7. So, as a non-American, I have not grown up with pumpkin desserts. My one experience of pumpkin pie previously had me, on alternate mouthfuls, thinking “this isn’t so bad”, then suppressing the urge to gag. This was delicious, and duly impressed the American relative, for whom I made it. You are very clever 🙂

    1. HA. You describe my typical pumpkin pie reaction, too! It’s such a weird thing..and I say that as an American, who has eaten it at every Thanksgiving that I can remember. I’m so glad to have provided a version that didn’t make you gag–that’s my new benchmark! 😉

  8. This might seem a strange question but what is the consistency of a pumpkin pie? I’m British, and a couple of years ago I thought I’d have a go at making one. In pictures pumpkin pies always look like they have a cheesecake-type consistency, but mine came out a weird watery, fluffy, blancmange-type consistency and very light in texture. It wasn’t great and I was quite disappointed. 🙁

    Are you supposed to whip the cream before folding it in, to give it a thicker consistency? The recipe I used said to just pour the cream in and stir to combine…. I also use fresh pureed pumpkin – so maybe that’s the problem?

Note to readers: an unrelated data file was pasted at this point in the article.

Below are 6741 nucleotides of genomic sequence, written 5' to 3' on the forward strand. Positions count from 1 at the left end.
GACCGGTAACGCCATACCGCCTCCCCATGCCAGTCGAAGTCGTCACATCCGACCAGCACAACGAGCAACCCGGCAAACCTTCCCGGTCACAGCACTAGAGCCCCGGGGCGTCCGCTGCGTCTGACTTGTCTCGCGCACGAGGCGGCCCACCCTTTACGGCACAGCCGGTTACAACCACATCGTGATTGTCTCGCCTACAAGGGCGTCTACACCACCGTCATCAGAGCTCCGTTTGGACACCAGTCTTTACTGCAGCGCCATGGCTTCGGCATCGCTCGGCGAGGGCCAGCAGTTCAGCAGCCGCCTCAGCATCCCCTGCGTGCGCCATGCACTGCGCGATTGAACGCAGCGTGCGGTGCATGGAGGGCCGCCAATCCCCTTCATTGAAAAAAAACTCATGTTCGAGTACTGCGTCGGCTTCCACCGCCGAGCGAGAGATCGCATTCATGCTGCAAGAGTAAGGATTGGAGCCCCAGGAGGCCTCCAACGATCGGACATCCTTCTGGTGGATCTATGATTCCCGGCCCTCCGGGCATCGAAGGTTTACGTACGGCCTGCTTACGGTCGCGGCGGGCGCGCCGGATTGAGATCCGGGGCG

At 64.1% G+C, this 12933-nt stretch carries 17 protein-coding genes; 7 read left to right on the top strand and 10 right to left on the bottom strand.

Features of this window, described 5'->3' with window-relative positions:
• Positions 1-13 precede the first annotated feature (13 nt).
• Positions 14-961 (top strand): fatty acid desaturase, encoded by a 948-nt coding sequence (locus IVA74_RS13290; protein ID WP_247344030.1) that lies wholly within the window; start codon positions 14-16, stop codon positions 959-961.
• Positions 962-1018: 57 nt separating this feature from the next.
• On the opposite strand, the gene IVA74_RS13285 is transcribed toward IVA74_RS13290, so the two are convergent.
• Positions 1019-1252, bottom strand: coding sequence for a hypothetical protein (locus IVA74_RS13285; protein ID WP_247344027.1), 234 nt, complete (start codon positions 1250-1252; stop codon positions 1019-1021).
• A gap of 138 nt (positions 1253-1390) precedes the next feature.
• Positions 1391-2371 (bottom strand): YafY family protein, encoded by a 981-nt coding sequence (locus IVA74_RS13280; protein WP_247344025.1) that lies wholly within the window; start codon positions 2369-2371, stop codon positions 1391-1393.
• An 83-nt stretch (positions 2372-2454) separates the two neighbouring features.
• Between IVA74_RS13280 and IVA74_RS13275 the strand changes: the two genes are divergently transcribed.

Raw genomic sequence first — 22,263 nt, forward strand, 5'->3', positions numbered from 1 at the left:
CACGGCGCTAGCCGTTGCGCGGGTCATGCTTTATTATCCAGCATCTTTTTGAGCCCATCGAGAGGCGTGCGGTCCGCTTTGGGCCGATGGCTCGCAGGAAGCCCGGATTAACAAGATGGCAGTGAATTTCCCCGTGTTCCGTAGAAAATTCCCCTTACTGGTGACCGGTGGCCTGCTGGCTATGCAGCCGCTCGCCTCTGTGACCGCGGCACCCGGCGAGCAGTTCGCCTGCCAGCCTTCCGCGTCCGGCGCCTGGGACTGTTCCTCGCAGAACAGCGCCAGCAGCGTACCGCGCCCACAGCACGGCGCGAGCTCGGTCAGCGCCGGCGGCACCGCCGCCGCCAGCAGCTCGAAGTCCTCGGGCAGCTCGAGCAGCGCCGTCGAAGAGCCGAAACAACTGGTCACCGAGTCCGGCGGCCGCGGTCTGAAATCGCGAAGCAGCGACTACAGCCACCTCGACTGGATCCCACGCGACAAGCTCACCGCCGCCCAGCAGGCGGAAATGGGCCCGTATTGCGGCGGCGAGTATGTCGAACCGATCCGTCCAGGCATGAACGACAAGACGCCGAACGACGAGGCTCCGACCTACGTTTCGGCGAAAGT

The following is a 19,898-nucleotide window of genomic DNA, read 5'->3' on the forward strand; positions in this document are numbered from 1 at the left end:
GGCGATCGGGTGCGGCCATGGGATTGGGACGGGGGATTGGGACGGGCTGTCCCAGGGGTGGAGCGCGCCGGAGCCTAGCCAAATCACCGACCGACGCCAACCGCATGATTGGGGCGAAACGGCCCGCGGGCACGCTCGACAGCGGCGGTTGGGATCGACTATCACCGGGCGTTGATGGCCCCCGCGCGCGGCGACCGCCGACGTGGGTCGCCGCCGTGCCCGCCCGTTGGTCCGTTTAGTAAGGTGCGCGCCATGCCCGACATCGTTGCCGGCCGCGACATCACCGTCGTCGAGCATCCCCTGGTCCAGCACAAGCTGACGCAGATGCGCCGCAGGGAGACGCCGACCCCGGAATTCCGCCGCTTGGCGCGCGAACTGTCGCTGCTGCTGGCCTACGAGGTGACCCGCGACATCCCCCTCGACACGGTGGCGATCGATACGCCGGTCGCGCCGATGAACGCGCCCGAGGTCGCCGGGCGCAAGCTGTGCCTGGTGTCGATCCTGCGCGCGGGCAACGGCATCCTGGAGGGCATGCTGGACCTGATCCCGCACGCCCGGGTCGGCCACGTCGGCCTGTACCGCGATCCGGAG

Do you have any hints or tips? I’d love to try an authentic pumpkin pie!

    1. Gemma, Not a strange question at all! To be honest, pumpkin pie is kind of strange itself. 🙂 I would say that cheesecake consistency is a pretty close description. I actually love blancmange but pumpkin pie should NOT have blancmange texture. 🙂

      The cream (or milk) is typically just stirred in, not whipped beforehand. But I DO think that the homemade puree was probably the problem. Homemade puree can be more watery than the stuff you buy in cans, so it should be strained or cooked down before using, otherwise the desserts do tend to turn out too watery. Canned pumpkin puree has a thick, substantial texture. So if you do try it again, I’d try straining off the extra liquid in the puree before cooking with it and it should make a much better pie!

  9. I cook the filling (bring it to a boil before adding the milk and eggs) and then put it into the pie crust while it’s still hot. This helps give a better texture and keeps the crust from begin soggy. I also add 1/4 tsp of cloves and 1/2 tsp of nutmeg to the spices (also use 1/2 tsp ginger); makes it more interesting as well. I strongly feel that people tend to under-use spices, and that makes them boring. I’ve always used evaporated milk, but love dulce de leche, so will try that–I’m always open to improvement!